An ode to biological principles

Like many people, I’ve been impressed by ChatGPT. After obsessing over how transformers work, I’ve gradually realised that the principles mirror those that we learned from the old works of researchers such as Hopfield and Kanerva. I was delighted when I discovered videos and papers that confirmed this (I wasn’t searching to satisfy confirmation bias, they just popped up):

Hopfield Networks is All You need
Attention Approximates Sparse Distributed Memory

We know that the cortex, cerebellum, etc. use Hebbian learning as a rule, and that neural activity is sparse. So why is modern deep learning research so obsessed with dense representations trained with back-propagation? This is an important question because transformers such as GPT3 are massive, slow and super expensive. The brain as a whole consumes 0.002% of the energy compared to GPT3. These technologies are awesome, but they’re also disappointing, due to their extreme bloat and expense.

Although hardware and cloud companies enjoy people using their dedicated GPUs/TPUs to train & run dense vectors using back-propagation, there should really be more focus on sparse representations using Hebbian learning. We could potentially get something like GPT3 running fast on CPUs while extending the Dmodel. Although we have companies such as NeuralMagic that can sparsify the weight matrices, I feel the paradigm needs to be pruned back to first principles - a throw back to the beautiful principles of the early researchers. This is possible according to the relatively recent research papers. “It turns out they were developing Hopfield networks without realising it” - paraphrasing Sepp Hochreiter on transformer researchers.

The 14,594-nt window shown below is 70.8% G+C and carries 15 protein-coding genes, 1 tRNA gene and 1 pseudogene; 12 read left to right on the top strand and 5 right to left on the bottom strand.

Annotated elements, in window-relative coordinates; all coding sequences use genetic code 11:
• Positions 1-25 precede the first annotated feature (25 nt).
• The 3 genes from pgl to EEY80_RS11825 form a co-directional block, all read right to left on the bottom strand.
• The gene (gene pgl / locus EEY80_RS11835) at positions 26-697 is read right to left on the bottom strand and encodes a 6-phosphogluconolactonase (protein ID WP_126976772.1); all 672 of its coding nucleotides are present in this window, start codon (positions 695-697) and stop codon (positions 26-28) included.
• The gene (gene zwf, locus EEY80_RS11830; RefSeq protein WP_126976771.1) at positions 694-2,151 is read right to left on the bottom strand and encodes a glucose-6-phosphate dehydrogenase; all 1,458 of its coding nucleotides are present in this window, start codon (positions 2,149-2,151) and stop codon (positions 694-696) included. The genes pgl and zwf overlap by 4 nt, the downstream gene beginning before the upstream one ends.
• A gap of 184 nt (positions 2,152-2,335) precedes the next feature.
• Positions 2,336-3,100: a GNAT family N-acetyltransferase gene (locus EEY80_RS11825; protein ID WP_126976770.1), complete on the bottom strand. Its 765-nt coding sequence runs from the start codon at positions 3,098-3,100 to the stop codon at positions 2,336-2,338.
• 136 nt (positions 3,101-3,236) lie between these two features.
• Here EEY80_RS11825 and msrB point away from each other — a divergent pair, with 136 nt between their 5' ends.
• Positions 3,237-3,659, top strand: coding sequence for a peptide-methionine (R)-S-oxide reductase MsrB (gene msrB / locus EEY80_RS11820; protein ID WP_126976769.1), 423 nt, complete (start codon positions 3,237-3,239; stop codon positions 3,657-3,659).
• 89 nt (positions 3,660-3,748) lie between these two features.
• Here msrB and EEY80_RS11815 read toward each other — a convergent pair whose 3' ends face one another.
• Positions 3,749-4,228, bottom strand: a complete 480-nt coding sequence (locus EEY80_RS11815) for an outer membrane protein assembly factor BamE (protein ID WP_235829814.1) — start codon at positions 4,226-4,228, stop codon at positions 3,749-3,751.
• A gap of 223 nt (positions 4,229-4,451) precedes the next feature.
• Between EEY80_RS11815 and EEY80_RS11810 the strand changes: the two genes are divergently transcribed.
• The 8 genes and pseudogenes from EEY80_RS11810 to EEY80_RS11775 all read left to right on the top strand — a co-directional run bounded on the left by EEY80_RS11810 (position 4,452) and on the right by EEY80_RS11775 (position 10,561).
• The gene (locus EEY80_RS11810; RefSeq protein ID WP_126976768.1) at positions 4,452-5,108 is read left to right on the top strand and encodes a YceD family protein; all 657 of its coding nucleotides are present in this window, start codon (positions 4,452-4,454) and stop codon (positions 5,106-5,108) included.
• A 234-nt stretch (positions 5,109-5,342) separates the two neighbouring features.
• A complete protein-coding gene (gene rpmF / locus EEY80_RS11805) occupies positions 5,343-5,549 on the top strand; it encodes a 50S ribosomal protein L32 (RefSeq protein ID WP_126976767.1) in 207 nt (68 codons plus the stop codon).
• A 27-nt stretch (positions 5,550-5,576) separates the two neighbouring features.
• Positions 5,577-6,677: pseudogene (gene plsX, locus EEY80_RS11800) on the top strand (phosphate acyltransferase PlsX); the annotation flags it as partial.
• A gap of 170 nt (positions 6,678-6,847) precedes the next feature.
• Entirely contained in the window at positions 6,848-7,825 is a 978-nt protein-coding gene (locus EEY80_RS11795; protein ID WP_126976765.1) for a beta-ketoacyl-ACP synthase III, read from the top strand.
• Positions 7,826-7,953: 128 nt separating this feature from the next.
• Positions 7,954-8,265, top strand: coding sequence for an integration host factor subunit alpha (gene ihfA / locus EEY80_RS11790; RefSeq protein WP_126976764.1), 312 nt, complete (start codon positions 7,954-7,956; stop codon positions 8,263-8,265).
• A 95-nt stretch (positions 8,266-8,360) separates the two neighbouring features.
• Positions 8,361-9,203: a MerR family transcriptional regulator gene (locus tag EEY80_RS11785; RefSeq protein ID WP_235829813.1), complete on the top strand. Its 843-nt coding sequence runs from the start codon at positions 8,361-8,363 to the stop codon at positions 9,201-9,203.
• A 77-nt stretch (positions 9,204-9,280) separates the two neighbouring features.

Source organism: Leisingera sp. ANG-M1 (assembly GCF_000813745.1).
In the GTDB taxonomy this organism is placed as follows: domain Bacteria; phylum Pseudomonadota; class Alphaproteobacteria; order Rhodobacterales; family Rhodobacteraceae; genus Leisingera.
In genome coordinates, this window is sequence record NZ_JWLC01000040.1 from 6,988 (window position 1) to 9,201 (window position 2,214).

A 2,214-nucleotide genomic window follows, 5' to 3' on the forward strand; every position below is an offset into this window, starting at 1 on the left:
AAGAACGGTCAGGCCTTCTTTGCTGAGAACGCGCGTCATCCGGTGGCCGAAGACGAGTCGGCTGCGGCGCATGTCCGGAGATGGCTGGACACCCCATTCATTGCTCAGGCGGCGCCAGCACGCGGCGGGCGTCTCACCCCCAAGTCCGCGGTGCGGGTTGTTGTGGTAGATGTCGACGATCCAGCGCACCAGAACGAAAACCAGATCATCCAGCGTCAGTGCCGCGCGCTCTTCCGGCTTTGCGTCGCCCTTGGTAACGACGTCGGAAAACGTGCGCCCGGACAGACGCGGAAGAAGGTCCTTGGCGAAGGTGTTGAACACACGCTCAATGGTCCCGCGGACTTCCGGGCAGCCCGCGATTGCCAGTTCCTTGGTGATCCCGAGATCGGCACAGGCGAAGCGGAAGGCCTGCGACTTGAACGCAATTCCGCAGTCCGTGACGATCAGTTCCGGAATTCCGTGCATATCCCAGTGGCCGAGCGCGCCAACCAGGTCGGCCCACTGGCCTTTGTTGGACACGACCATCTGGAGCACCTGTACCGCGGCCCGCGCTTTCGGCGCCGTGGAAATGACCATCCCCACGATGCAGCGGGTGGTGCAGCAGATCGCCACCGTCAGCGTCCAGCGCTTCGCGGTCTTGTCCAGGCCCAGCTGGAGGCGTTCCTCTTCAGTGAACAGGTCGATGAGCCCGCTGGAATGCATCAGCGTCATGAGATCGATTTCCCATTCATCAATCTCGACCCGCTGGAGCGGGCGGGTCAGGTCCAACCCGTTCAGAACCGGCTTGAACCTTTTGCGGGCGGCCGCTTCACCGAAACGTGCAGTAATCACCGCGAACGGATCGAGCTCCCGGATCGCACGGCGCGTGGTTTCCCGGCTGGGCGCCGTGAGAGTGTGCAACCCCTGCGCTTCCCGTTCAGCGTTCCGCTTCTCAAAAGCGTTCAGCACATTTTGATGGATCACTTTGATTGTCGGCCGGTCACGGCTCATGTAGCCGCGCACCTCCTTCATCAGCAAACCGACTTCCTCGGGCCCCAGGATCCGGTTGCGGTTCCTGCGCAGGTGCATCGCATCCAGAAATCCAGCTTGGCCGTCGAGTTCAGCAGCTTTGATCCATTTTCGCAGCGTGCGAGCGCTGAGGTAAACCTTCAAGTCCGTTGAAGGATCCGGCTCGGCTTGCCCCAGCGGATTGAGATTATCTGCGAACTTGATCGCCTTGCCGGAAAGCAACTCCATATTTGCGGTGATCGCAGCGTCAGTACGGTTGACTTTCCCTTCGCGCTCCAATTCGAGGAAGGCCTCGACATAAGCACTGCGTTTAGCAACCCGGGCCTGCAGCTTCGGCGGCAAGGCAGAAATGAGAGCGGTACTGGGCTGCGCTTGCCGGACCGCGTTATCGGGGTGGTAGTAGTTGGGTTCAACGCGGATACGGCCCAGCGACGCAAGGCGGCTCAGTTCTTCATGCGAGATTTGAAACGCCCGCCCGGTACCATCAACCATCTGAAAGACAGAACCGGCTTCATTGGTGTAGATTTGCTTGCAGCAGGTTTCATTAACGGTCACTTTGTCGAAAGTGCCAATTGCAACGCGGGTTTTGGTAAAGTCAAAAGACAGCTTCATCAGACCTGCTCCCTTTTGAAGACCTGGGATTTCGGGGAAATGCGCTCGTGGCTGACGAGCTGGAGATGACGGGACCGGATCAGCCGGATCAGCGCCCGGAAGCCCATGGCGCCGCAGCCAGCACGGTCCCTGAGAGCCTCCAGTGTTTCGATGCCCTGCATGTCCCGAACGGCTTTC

This turned into a rant I think :smiley:
Anyway, hello to the folks who are still here from years ago :wave:


…because they work.


Actually because they work on GPUs. It’s a positive feedback cycle - bigger GPUs enable bigger DL models and bigger DL models demand bigger GPUs.

The attention however and even transformers might not be the “magic thing”.
E.G. there have been tested transformers with fixed (untrained weights) attention and they worked, with a slight performance penalty.

There-s also a recent development of a RNN with transformer capabilities - RWKV

RWKV is a RNN with Transformer-level LLM performance, which can also be directly trained like a GPT transformer (parallelizable). And it’s attention-free.

My guess is that any means to enable large # of parameters while embedding a large context has a chance to work decently well.

With high number of parameters comes big computation hence the architecture should also have parallel paths in order to be “spreadable” across GPUs


Indeed, in essence this means that the more parameters you have, the more keys and values you can embed to approximate the pattern space. However, a generator transformer bakes the queries, keys and values into the model (thus why they’re so massive), whereas other architectures, like open domain, delegate the keys and values to a vector database (which uses fast hierarchical search), allowing the number of ‘parameters’ to remain relatively small within the attention mechanisms (retriever & generator). However, this is slow to train because of back-propagation, but not so much of an issue for Hebbian learning. This is something I’m testing for myself.